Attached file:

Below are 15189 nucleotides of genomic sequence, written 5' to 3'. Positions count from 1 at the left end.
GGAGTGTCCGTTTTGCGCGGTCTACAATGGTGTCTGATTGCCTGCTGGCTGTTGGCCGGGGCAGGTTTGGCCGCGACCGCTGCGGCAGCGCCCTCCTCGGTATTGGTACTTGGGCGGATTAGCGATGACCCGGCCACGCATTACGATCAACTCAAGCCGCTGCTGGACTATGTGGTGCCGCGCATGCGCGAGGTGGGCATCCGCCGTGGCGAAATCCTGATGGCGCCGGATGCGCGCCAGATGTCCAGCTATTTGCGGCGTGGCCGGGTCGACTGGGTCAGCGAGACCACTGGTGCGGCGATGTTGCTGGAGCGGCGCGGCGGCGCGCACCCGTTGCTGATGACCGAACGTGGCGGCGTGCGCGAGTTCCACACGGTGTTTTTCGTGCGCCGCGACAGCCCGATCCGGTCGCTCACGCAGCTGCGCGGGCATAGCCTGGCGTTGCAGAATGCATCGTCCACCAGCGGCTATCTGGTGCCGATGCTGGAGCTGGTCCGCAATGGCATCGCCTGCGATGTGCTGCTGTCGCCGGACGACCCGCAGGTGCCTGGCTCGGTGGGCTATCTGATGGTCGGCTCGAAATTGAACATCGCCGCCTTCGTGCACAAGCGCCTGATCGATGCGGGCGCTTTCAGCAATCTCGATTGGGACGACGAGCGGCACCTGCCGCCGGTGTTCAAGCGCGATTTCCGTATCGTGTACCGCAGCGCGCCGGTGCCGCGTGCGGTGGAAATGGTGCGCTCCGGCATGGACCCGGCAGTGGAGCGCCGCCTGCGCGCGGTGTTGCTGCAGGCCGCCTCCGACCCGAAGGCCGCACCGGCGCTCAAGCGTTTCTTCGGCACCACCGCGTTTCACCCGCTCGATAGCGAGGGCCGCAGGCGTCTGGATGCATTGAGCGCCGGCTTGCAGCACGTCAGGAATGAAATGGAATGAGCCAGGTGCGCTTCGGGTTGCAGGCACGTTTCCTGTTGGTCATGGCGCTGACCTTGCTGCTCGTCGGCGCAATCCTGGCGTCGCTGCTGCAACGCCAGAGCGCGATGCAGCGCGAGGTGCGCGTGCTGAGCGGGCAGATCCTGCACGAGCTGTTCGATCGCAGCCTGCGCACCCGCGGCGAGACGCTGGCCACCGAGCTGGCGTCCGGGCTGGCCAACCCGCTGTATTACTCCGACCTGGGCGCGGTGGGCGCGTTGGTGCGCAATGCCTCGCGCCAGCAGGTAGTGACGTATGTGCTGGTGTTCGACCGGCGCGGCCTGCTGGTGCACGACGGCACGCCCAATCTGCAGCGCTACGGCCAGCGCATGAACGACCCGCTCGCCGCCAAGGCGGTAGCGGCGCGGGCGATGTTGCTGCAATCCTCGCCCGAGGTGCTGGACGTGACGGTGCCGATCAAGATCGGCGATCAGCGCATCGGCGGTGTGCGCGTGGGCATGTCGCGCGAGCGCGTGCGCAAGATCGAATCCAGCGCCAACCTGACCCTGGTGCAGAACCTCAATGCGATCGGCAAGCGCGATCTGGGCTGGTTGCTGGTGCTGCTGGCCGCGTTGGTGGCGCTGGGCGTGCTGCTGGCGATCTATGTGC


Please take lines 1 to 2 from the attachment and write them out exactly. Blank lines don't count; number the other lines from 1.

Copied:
Below are 15189 nucleotides of genomic sequence, written 5' to 3'. Positions count from 1 at the left end.
GGAGTGTCCGTTTTGCGCGGTCTACAATGGTGTCTGATTGCCTGCTGGCTGTTGGCCGGGGCAGGTTTGGCCGCGACCGCTGCGGCAGCGCCCTCCTCGGTATTGGTACTTGGGCGGATTAGCGATGACCCGGCCACGCATTACGATCAACTCAAGCCGCTGCTGGACTATGTGGTGCCGCGCATGCGCGAGGTGGGCATCCGCCGTGGCGAAATCCTGATGGCGCCGGATGCGCGCCAGATGTCCAGCTATTTGCGGCGTGGCCGGGTCGACTGGGTCAGCGAGACCACTGGTGCGGCGATGTTGCTGGAGCGGCGCGGCGGCGCGCACCCGTTGCTGATGACCGAACGTGGCGGCGTGCGCGAGTTCCACACGGTGTTTTTCGTGCGCCGCGACAGCCCGATCCGGTCGCTCACGCAGCTGCGCGGGCATAGCCTGGCGTTGCAGAATGCATCGTCCACCAGCGGCTATCTGGTGCCGATGCTGGAGCTGGTCCGCAATGGCATCGCCTGCGATGTGCTGCTGTCGCCGGACGACCCGCAGGTGCCTGGCTCGGTGGGCTATCTGATGGTCGGCTCGAAATTGAACATCGCCGCCTTCGTGCACAAGCGCCTGATCGATGCGGGCGCTTTCAGCAATCTCGATTGGGACGACGAGCGGCACCTGCCGCCGGTGTTCAAGCGCGATTTCCGTATCGTGTACCGCAGCGCGCCGGTGCCGCGTGCGGTGGAAATGGTGCGCTCCGGCATGGACCCGGCAGTGGAGCGCCGCCTGCGCGCGGTGTTGCTGCAGGCCGCCTCCGACCCGAAGGCCGCACCGGCGCTCAAGCGTTTCTTCGGCACCACCGCGTTTCACCCGCTCGATAGCGAGGGCCGCAGGCGTCTGGATGCATTGAGCGCCGGCTTGCAGCACGTCAGGAATGAAATGGAATGAGCCAGGTGCGCTTCGGGTTGCAGGCACGTTTCCTGTTGGTCATGGCGCTGACCTTGCTGCTCGTCGGCGCAATCCTGGCGTCGCTGCTGCAACGCCAGAGCGCGATGCAGCGCGAGGTGCGCGTGCTGAGCGGGCAGATCCTGCACGAGCTGTTCGATCGCAGCCTGCGCACCCGCGGCGAGACGCTGGCCACCGAGCTGGCGTCCGGGCTGGCCAACCCGCTGTATTACTCCGACCTGGGCGCGGTGGGCGCGTTGGTGCGCAATGCCTCGCGCCAGCAGGTAGTGACGTATGTGCTGGTGTTCGACCGGCGCGGCCTGCTGGTGCACGACGGCACGCCCAATCTGCAGCGCTACGGCCAGCGCATGAACGACCCGCTCGCCGCCAAGGCGGTAGCGGCGCGGGCGATGTTGCTGCAATCCTCGCCCGAGGTGCTGGACGTGACGGTGCCGATCAAGATCGGCGATCAGCGCATCGGCGGTGTGCGCGTGGGCATGTCGCGCGAGCGCGTGCGCAAGATCGAATCCAGCGCCAACCTGACCCTGGTGCAGAACCTCAATGCGATCGGCAAGCGCGATCTGGGCTGGTTGCTGGTGCTGCTGGCCGCGTTGGTGGCGCTGGGCGTGCTGCTGGCGATCTATGTGC